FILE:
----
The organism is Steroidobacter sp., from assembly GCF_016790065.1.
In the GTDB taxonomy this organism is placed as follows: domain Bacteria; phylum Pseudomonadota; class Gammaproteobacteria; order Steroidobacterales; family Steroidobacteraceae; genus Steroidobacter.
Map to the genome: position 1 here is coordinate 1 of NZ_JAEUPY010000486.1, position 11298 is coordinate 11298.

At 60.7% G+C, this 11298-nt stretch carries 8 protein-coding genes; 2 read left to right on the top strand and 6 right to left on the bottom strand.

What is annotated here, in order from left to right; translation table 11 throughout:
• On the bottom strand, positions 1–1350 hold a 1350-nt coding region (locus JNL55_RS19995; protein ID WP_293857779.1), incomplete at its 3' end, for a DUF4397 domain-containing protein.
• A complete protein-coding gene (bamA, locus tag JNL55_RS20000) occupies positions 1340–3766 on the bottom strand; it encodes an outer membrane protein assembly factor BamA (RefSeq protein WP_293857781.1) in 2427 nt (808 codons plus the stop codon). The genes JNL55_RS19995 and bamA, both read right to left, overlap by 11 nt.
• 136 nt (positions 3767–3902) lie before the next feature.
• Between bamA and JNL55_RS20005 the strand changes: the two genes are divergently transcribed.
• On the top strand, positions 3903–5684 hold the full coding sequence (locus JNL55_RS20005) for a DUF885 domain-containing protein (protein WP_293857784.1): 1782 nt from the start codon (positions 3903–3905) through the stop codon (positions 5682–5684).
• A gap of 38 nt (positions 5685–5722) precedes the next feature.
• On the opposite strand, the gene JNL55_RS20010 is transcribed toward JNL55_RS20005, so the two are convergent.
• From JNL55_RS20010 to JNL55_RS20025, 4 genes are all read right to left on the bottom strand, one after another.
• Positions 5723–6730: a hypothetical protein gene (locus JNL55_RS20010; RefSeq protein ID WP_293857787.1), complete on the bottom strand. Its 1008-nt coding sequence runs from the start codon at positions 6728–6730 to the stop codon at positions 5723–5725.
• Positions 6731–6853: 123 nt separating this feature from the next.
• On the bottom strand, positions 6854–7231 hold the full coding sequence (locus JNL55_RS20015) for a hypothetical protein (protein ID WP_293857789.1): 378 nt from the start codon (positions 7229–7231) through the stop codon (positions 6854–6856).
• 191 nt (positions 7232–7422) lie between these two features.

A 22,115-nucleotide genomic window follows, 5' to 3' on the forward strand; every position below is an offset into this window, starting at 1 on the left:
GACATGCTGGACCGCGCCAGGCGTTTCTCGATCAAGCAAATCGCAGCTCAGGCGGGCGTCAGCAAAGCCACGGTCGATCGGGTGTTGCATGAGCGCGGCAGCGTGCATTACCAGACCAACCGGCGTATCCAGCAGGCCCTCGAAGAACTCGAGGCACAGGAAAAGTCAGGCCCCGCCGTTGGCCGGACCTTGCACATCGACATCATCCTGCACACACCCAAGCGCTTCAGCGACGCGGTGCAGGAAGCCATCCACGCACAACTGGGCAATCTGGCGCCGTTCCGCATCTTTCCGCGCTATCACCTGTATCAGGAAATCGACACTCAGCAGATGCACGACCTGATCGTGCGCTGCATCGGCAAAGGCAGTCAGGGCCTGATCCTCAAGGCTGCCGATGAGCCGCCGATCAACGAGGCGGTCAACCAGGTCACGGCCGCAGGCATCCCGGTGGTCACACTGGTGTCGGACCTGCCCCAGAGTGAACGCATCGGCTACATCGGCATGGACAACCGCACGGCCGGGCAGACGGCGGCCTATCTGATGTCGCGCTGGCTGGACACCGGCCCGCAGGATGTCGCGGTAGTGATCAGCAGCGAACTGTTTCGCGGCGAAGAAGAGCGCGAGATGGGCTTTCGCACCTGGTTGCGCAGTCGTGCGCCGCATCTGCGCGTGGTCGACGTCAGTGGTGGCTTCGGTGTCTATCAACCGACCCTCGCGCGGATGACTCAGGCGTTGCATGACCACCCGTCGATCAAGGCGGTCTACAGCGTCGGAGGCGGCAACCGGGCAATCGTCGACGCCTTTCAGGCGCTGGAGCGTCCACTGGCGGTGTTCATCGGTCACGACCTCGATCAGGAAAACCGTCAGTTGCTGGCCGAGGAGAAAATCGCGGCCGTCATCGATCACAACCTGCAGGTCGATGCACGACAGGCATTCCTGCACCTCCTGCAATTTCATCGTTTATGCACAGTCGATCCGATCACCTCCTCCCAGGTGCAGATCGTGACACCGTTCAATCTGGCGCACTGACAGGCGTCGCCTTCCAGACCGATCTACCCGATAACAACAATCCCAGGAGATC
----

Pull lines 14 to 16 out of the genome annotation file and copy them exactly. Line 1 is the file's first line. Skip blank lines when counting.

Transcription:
• Positions 5723–6730: a hypothetical protein gene (locus JNL55_RS20010; RefSeq protein ID WP_293857787.1), complete on the bottom strand. Its 1008-nt coding sequence runs from the start codon at positions 6728–6730 to the stop codon at positions 5723–5725.
• Positions 6731–6853: 123 nt separating this feature from the next.
• On the bottom strand, positions 6854–7231 hold the full coding sequence (locus JNL55_RS20015) for a hypothetical protein (protein ID WP_293857789.1): 378 nt from the start codon (positions 7229–7231) through the stop codon (positions 6854–6856).